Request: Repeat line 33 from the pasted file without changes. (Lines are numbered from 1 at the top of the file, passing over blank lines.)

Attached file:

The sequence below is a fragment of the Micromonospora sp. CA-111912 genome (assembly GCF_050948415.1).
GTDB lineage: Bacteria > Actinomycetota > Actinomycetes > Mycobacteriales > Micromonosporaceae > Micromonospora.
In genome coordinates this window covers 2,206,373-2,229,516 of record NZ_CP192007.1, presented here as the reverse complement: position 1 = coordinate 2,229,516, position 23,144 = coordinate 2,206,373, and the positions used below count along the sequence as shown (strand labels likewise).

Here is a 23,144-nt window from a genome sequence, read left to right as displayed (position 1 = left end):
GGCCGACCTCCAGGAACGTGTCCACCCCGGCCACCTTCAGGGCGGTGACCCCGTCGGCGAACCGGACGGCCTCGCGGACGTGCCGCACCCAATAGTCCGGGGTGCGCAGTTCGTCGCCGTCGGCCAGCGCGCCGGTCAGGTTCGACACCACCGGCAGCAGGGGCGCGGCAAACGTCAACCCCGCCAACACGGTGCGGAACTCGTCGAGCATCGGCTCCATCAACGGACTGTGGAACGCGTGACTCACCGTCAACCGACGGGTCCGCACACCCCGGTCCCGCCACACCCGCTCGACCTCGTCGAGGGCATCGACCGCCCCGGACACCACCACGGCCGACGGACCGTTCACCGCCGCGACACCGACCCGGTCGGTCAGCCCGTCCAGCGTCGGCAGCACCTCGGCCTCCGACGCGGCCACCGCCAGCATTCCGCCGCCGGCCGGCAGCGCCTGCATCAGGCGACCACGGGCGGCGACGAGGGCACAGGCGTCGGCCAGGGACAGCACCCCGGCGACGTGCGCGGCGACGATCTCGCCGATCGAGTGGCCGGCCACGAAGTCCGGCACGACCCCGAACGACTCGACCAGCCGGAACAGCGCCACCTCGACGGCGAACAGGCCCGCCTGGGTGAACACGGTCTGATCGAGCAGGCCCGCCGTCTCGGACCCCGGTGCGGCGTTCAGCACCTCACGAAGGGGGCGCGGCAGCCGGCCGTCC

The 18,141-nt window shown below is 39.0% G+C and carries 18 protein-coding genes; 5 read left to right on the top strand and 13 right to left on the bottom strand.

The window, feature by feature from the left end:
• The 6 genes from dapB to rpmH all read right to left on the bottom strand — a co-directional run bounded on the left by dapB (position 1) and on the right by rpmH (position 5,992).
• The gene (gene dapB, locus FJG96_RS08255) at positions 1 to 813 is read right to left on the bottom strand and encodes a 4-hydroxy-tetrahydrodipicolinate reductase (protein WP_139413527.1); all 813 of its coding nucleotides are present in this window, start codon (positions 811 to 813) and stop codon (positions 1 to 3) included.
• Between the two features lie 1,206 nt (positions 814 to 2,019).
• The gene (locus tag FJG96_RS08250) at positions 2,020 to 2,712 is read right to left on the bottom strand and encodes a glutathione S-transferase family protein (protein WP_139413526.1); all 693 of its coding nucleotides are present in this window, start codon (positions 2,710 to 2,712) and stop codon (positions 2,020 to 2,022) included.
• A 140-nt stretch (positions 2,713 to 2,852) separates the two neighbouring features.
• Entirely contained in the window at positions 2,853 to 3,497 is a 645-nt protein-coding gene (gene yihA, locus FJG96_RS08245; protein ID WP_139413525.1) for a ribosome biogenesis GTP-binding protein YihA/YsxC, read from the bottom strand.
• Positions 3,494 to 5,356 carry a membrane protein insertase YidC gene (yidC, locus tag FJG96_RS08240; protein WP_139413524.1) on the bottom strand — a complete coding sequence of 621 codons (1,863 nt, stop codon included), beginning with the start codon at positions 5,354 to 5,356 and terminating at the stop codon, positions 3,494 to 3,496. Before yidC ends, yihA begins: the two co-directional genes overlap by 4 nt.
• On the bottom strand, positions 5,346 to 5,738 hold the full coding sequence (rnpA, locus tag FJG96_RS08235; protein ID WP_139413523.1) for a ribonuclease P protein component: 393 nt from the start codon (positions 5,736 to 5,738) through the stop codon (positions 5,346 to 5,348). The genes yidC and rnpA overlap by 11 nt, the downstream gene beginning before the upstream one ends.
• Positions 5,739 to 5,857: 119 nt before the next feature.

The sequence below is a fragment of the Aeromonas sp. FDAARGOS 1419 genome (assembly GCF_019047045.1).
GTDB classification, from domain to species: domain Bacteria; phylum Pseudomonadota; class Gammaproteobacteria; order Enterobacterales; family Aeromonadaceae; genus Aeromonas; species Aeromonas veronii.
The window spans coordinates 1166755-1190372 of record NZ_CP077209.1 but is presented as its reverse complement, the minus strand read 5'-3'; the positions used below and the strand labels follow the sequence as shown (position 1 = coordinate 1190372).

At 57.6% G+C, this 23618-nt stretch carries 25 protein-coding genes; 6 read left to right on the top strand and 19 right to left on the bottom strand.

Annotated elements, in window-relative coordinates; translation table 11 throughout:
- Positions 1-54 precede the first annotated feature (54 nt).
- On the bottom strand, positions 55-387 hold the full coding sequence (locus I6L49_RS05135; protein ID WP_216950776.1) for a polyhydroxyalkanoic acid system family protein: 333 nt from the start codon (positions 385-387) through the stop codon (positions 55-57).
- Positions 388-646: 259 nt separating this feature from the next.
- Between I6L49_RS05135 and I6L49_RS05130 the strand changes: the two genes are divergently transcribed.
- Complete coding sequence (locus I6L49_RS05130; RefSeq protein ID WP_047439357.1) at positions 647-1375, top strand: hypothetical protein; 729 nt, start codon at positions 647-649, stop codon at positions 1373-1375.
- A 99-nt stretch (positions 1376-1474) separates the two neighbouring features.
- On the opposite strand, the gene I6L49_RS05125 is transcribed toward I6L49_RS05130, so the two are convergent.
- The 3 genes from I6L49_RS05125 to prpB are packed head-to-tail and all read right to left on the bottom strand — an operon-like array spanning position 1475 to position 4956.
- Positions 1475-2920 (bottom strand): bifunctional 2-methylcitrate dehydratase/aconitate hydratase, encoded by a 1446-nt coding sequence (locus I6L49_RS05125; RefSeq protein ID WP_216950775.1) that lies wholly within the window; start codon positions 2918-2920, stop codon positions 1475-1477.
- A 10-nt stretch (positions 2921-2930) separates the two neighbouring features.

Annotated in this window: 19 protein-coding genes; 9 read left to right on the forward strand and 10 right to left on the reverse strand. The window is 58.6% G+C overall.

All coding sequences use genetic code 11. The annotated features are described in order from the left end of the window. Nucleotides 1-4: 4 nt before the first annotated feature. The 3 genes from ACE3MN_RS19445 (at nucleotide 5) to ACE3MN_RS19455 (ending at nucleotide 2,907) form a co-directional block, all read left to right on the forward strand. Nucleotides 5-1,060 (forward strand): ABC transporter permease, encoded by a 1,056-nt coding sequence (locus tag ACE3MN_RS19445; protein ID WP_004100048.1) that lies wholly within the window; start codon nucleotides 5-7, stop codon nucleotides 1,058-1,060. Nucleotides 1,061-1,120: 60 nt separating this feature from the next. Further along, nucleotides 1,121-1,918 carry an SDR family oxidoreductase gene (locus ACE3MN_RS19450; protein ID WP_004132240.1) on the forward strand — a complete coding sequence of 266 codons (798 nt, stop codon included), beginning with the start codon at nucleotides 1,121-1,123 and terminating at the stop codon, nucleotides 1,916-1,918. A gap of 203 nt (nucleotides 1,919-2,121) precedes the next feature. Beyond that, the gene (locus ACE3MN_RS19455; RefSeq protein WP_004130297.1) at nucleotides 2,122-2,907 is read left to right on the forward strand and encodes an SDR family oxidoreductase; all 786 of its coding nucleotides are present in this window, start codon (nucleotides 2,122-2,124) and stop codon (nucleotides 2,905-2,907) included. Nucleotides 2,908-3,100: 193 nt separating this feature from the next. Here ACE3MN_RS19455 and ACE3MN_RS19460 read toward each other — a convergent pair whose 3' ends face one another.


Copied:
All coding sequences use genetic code 11. The annotated features are described in order from the left end of the window. Nucleotides 1-4: 4 nt before the first annotated feature. The 3 genes from ACE3MN_RS19445 (at nucleotide 5) to ACE3MN_RS19455 (ending at nucleotide 2,907) form a co-directional block, all read left to right on the forward strand. Nucleotides 5-1,060 (forward strand): ABC transporter permease, encoded by a 1,056-nt coding sequence (locus tag ACE3MN_RS19445; protein ID WP_004100048.1) that lies wholly within the window; start codon nucleotides 5-7, stop codon nucleotides 1,058-1,060. Nucleotides 1,061-1,120: 60 nt separating this feature from the next. Further along, nucleotides 1,121-1,918 carry an SDR family oxidoreductase gene (locus ACE3MN_RS19450; protein ID WP_004132240.1) on the forward strand — a complete coding sequence of 266 codons (798 nt, stop codon included), beginning with the start codon at nucleotides 1,121-1,123 and terminating at the stop codon, nucleotides 1,916-1,918. A gap of 203 nt (nucleotides 1,919-2,121) precedes the next feature. Beyond that, the gene (locus ACE3MN_RS19455; RefSeq protein WP_004130297.1) at nucleotides 2,122-2,907 is read left to right on the forward strand and encodes an SDR family oxidoreductase; all 786 of its coding nucleotides are present in this window, start codon (nucleotides 2,122-2,124) and stop codon (nucleotides 2,905-2,907) included. Nucleotides 2,908-3,100: 193 nt separating this feature from the next. Here ACE3MN_RS19455 and ACE3MN_RS19460 read toward each other — a convergent pair whose 3' ends face one another.